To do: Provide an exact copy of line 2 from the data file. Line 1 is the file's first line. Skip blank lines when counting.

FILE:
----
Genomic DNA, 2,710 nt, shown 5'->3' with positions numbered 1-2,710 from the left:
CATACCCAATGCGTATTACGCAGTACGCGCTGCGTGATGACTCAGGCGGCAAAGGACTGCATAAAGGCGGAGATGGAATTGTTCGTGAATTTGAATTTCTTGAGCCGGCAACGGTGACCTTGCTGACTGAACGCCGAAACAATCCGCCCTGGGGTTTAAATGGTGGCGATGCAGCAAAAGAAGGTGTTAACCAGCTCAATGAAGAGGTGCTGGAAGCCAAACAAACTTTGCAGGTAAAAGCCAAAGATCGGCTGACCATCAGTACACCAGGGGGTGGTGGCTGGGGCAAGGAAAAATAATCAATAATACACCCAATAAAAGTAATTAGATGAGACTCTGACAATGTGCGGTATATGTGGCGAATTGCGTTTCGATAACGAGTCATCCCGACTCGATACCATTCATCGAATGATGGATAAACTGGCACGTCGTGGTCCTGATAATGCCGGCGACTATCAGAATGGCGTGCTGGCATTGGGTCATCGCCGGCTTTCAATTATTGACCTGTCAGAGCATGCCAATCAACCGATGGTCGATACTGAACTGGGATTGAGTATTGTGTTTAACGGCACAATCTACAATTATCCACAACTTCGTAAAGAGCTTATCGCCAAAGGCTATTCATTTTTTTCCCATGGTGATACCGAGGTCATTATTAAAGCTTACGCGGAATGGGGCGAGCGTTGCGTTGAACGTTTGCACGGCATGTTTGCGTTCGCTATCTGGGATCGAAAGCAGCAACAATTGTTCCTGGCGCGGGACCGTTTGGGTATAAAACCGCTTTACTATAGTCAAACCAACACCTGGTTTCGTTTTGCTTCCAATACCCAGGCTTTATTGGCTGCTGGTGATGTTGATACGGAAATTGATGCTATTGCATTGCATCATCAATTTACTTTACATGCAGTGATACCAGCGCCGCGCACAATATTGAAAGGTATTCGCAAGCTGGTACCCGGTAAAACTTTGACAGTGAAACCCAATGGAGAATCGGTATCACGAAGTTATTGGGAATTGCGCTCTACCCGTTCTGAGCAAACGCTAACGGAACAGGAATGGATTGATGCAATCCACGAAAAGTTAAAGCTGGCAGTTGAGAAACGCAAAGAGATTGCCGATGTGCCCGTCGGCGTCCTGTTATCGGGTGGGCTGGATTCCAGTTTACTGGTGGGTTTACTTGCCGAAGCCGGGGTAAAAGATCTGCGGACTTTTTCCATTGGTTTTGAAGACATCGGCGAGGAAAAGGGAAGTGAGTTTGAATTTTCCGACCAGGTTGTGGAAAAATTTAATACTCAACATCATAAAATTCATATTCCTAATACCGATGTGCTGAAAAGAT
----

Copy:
CATACCCAATGCGTATTACGCAGTACGCGCTGCGTGATGACTCAGGCGGCAAAGGACTGCATAAAGGCGGAGATGGAATTGTTCGTGAATTTGAATTTCTTGAGCCGGCAACGGTGACCTTGCTGACTGAACGCCGAAACAATCCGCCCTGGGGTTTAAATGGTGGCGATGCAGCAAAAGAAGGTGTTAACCAGCTCAATGAAGAGGTGCTGGAAGCCAAACAAACTTTGCAGGTAAAAGCCAAAGATCGGCTGACCATCAGTACACCAGGGGGTGGTGGCTGGGGCAAGGAAAAATAATCAATAATACACCCAATAAAAGTAATTAGATGAGACTCTGACAATGTGCGGTATATGTGGCGAATTGCGTTTCGATAACGAGTCATCCCGACTCGATACCATTCATCGAATGATGGATAAACTGGCACGTCGTGGTCCTGATAATGCCGGCGACTATCAGAATGGCGTGCTGGCATTGGGTCATCGCCGGCTTTCAATTATTGACCTGTCAGAGCATGCCAATCAACCGATGGTCGATACTGAACTGGGATTGAGTATTGTGTTTAACGGCACAATCTACAATTATCCACAACTTCGTAAAGAGCTTATCGCCAAAGGCTATTCATTTTTTTCCCATGGTGATACCGAGGTCATTATTAAAGCTTACGCGGAATGGGGCGAGCGTTGCGTTGAACGTTTGCACGGCATGTTTGCGTTCGCTATCTGGGATCGAAAGCAGCAACAATTGTTCCTGGCGCGGGACCGTTTGGGTATAAAACCGCTTTACTATAGTCAAACCAACACCTGGTTTCGTTTTGCTTCCAATACCCAGGCTTTATTGGCTGCTGGTGATGTTGATACGGAAATTGATGCTATTGCATTGCATCATCAATTTACTTTACATGCAGTGATACCAGCGCCGCGCACAATATTGAAAGGTATTCGCAAGCTGGTACCCGGTAAAACTTTGACAGTGAAACCCAATGGAGAATCGGTATCACGAAGTTATTGGGAATTGCGCTCTACCCGTTCTGAGCAAACGCTAACGGAACAGGAATGGATTGATGCAATCCACGAAAAGTTAAAGCTGGCAGTTGAGAAACGCAAAGAGATTGCCGATGTGCCCGTCGGCGTCCTGTTATCGGGTGGGCTGGATTCCAGTTTACTGGTGGGTTTACTTGCCGAAGCCGGGGTAAAAGATCTGCGGACTTTTTCCATTGGTTTTGAAGACATCGGCGAGGAAAAGGGAAGTGAGTTTGAATTTTCCGACCAGGTTGTGGAAAAATTTAATACTCAACATCATAAAATTCATATTCCTAATACCGATGTGCTGAAAAGAT